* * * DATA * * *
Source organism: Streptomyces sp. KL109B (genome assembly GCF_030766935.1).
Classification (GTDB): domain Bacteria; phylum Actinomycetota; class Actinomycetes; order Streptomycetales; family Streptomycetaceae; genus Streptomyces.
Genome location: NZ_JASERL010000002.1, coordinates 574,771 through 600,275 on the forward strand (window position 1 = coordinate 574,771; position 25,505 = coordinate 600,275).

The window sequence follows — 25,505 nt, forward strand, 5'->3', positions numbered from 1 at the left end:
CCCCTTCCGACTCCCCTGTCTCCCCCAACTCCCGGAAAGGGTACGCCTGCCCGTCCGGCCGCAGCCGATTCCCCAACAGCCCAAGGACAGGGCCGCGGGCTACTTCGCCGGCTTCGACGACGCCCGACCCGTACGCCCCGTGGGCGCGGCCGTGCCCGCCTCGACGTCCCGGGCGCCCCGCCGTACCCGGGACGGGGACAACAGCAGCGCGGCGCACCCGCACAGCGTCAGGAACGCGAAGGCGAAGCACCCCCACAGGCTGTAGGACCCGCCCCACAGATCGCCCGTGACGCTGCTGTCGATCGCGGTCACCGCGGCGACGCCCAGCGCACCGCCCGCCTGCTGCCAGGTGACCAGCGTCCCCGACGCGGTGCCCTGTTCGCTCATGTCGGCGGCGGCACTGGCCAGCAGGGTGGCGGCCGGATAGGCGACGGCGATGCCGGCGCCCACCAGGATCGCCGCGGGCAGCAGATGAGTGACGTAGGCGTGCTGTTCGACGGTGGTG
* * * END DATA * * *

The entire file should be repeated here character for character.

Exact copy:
Source organism: Streptomyces sp. KL109B (genome assembly GCF_030766935.1).
Classification (GTDB): domain Bacteria; phylum Actinomycetota; class Actinomycetes; order Streptomycetales; family Streptomycetaceae; genus Streptomyces.
Genome location: NZ_JASERL010000002.1, coordinates 574,771 through 600,275 on the forward strand (window position 1 = coordinate 574,771; position 25,505 = coordinate 600,275).

The window sequence follows — 25,505 nt, forward strand, 5'->3', positions numbered from 1 at the left end:
CCCCTTCCGACTCCCCTGTCTCCCCCAACTCCCGGAAAGGGTACGCCTGCCCGTCCGGCCGCAGCCGATTCCCCAACAGCCCAAGGACAGGGCCGCGGGCTACTTCGCCGGCTTCGACGACGCCCGACCCGTACGCCCCGTGGGCGCGGCCGTGCCCGCCTCGACGTCCCGGGCGCCCCGCCGTACCCGGGACGGGGACAACAGCAGCGCGGCGCACCCGCACAGCGTCAGGAACGCGAAGGCGAAGCACCCCCACAGGCTGTAGGACCCGCCCCACAGATCGCCCGTGACGCTGCTGTCGATCGCGGTCACCGCGGCGACGCCCAGCGCACCGCCCGCCTGCTGCCAGGTGACCAGCGTCCCCGACGCGGTGCCCTGTTCGCTCATGTCGGCGGCGGCACTGGCCAGCAGGGTGGCGGCCGGATAGGCGACGGCGATGCCGGCGCCCACCAGGATCGCCGCGGGCAGCAGATGAGTGACGTAGGCGTGCTGTTCGACGGTGGTG